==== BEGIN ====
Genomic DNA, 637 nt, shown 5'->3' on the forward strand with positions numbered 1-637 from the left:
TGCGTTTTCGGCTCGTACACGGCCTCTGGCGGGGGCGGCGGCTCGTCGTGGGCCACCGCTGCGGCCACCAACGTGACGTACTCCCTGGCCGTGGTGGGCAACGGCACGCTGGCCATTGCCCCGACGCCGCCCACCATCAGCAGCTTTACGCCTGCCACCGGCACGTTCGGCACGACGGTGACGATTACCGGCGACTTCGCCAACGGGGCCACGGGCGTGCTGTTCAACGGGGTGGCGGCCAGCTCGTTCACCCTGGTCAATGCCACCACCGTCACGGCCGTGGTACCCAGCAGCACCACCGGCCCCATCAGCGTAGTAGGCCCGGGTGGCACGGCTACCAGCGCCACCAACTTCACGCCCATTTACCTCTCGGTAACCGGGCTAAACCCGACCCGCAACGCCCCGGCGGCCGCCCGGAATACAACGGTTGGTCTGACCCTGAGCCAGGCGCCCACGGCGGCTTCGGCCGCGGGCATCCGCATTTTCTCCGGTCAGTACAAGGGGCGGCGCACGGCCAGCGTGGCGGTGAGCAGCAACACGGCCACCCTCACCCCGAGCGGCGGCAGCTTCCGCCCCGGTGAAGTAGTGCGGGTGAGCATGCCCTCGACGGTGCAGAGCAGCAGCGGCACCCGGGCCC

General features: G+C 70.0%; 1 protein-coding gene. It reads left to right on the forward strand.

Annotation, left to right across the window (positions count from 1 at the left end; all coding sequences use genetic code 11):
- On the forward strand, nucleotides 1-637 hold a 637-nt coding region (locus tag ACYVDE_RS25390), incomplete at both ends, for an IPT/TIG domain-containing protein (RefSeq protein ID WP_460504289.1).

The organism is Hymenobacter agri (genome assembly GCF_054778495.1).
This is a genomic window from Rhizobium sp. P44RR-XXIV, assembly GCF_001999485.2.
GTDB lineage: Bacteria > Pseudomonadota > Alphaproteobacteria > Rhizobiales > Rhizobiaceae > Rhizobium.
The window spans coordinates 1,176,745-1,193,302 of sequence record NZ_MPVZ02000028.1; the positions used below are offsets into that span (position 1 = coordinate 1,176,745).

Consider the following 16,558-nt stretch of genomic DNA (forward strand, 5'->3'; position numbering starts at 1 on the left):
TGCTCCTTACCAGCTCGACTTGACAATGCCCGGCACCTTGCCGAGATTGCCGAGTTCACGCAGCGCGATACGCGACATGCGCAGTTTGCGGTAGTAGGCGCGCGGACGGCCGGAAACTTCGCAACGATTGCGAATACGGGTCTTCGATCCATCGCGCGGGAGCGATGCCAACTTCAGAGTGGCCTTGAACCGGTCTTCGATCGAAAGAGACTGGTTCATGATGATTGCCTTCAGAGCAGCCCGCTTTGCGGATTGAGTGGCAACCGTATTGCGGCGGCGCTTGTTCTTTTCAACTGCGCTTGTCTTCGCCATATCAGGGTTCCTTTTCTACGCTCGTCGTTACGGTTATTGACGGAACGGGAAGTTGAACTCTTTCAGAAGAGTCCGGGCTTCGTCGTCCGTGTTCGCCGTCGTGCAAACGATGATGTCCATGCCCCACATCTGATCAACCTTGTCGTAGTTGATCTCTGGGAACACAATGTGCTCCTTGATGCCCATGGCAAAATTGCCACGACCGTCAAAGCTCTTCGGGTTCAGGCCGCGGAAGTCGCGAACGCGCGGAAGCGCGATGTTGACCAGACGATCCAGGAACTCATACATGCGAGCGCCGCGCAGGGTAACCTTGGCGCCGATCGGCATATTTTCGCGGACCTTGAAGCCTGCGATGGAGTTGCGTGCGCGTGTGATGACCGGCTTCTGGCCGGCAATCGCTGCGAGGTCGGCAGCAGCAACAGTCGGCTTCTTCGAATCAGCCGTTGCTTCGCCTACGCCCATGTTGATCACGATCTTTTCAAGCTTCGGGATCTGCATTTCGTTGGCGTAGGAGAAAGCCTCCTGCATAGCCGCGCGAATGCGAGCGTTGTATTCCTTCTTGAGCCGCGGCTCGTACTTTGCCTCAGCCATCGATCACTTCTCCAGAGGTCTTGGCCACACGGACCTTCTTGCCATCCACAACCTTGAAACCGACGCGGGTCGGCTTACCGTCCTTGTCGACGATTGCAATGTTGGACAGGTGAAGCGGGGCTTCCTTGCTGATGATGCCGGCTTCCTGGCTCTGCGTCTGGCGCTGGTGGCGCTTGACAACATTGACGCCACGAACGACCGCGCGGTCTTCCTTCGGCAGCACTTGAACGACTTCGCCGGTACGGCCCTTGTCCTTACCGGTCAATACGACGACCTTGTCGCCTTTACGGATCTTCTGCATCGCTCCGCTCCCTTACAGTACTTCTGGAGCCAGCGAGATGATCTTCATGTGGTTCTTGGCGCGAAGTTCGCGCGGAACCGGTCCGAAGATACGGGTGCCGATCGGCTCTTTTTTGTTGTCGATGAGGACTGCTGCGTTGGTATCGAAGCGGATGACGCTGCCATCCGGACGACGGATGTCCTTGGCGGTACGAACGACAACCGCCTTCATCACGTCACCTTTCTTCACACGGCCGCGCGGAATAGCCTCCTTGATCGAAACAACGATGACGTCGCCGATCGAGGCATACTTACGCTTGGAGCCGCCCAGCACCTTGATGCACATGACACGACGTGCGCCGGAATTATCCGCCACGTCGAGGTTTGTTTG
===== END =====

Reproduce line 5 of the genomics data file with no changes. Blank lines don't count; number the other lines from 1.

- On the forward strand, nucleotides 1-637 hold a 637-nt coding region (locus tag ACYVDE_RS25390), incomplete at both ends, for an IPT/TIG domain-containing protein (RefSeq protein ID WP_460504289.1).